First, a quick look at European data privacy. The fundamental right to keep personal information private has recently led to the creation of a European General Data Protection Regulation (GDPR) law, which comes into effect in May 2018. Basically, this will give citizens more control over how their personal data is to be used by online companies, and requires reasoned explanations on data exploitation.
The overall effect of this will be to make data-driven innovation less easy in the EU, as any firm anywhere in the world must meet this regulation and ask consent from individuals about using each piece of their data. On the other hand, it will also establish a plausible new standard for privacy in a digital economy, which many people feel is needed.
No doubt workarounds will be found so that start-ups trying to build new data-fueled solutions will avoid falling foul of the law, either by anonymizing their data or by getting ML algorithms to explain how any data-sourced decision is reached.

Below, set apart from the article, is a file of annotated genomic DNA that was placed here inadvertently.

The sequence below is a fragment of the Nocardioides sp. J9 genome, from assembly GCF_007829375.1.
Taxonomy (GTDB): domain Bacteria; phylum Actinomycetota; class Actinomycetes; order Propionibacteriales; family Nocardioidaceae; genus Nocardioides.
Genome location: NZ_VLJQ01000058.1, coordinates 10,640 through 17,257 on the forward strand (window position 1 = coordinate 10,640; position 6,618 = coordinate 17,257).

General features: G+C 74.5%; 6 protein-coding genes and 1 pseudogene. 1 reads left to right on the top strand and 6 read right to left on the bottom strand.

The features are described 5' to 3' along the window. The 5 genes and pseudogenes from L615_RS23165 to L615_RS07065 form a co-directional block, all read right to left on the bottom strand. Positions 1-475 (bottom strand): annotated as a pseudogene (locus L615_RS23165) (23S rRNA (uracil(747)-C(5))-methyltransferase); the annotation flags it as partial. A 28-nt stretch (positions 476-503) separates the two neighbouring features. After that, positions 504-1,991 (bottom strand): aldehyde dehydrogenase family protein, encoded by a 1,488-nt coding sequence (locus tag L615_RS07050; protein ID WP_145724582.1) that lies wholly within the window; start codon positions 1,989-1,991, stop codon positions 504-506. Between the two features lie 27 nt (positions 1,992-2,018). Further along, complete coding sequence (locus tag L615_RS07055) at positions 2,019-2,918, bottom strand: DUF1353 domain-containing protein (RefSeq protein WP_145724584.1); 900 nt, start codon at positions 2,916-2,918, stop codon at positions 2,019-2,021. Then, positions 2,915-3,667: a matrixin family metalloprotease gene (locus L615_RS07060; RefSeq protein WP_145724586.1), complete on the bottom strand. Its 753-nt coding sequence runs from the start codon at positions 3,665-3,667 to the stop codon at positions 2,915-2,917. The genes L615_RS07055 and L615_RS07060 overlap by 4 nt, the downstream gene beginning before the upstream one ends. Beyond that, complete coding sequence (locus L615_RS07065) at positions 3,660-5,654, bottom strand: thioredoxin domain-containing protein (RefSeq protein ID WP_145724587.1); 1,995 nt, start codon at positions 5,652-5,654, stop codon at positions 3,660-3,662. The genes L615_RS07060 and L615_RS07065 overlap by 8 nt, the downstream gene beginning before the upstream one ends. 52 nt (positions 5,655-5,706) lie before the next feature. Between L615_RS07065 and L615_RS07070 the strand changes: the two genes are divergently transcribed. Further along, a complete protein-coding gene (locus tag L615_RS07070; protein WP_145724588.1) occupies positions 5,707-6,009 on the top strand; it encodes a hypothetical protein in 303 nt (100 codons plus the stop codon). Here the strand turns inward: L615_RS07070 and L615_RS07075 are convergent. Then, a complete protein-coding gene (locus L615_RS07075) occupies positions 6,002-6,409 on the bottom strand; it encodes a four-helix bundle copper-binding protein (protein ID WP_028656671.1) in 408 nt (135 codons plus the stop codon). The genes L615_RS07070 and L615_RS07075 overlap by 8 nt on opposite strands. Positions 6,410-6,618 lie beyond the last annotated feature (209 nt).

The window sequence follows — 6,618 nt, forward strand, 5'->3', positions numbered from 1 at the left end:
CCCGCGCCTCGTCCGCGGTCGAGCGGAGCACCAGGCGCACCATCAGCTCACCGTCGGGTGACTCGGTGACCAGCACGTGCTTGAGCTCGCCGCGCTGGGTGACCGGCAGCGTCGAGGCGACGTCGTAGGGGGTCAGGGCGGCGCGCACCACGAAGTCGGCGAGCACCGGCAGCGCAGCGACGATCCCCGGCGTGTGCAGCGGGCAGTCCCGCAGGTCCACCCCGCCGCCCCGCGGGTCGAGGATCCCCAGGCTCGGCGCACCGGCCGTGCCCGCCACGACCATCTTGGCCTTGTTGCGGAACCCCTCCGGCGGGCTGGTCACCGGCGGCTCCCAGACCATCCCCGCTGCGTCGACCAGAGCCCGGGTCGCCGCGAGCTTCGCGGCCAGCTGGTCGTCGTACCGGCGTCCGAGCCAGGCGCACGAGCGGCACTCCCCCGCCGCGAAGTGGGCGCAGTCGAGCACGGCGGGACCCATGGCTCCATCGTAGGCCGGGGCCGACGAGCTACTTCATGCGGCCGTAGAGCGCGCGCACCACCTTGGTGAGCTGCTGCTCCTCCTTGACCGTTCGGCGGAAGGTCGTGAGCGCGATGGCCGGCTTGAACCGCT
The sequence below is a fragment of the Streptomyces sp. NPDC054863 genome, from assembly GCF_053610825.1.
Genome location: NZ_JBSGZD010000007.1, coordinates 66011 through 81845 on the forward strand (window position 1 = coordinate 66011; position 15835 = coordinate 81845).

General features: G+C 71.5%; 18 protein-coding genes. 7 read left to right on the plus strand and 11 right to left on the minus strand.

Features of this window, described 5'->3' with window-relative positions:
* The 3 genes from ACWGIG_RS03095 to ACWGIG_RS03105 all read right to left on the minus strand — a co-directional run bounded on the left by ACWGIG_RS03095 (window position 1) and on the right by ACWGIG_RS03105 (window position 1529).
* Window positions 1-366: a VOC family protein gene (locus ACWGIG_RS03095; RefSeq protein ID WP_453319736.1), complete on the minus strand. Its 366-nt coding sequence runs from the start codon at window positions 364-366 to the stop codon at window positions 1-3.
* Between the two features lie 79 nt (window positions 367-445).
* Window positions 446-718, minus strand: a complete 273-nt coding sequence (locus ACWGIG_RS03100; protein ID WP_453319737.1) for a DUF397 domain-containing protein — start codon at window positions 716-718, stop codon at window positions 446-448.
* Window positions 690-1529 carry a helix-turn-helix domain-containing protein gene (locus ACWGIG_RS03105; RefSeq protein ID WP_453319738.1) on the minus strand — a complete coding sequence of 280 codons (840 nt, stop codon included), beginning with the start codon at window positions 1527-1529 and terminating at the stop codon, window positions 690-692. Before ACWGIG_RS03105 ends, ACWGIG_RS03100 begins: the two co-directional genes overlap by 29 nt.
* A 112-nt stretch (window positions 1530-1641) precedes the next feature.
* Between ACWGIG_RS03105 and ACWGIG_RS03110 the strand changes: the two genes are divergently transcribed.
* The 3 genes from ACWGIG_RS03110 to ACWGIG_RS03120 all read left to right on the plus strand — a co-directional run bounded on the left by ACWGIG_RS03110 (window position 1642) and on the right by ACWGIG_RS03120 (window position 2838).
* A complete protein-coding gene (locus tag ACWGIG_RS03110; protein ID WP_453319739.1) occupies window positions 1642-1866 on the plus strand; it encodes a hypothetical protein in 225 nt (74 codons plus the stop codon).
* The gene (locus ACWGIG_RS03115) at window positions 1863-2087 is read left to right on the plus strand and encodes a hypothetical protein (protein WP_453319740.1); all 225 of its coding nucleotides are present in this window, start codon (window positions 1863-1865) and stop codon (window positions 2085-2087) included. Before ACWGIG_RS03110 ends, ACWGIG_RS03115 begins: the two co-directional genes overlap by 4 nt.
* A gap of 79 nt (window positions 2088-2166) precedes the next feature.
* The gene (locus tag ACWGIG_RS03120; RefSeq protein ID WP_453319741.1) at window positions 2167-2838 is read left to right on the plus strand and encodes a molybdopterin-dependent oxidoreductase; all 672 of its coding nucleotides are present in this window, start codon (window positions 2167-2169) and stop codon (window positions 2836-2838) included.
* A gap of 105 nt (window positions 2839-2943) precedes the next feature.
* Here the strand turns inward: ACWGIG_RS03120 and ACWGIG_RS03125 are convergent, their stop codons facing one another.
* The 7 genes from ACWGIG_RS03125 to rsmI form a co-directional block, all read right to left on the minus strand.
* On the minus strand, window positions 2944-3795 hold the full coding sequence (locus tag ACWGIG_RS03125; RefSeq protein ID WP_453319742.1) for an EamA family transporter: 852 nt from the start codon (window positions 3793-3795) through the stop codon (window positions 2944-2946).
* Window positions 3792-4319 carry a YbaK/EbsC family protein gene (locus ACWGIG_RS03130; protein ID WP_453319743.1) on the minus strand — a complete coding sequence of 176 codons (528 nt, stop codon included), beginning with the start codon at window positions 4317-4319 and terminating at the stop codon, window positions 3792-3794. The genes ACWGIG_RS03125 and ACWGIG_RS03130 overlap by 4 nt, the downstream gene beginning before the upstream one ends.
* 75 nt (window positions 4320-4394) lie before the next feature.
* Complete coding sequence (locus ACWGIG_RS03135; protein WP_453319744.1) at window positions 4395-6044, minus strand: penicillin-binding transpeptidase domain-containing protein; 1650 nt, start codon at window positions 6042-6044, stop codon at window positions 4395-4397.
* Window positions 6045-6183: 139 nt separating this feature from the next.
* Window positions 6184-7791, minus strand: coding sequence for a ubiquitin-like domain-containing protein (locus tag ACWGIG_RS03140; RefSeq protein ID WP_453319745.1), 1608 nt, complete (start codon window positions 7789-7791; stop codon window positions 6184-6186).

Second, copyright. The EU is currently working on a reform of copyright for existing data or “works.” The key proposal, which has raised hackles in the startup community and among many librarians, is that the new law will put a time limit of three years on the use of copyrighted data by a given AI startup. When the three years are up, these companies will have to find their own sources of data, or pay for copyrighted versions.
The general feeling is that the law is designed to protect legacy data owners – e.g. traditional publishers or music recording companies – rather than open up the market to more data sharing and stimulate wider data use in innovation projects. At the same time, it rightly aims to protect citizens from the unacceptable usage of their data by very large internet platforms. So, once again, the proposal is designed to provide some protection for smaller players and maintain a more level playing field for innovation, while making it more difficult for businesses in general to share data in a practical way as they go about innovating. Awkward.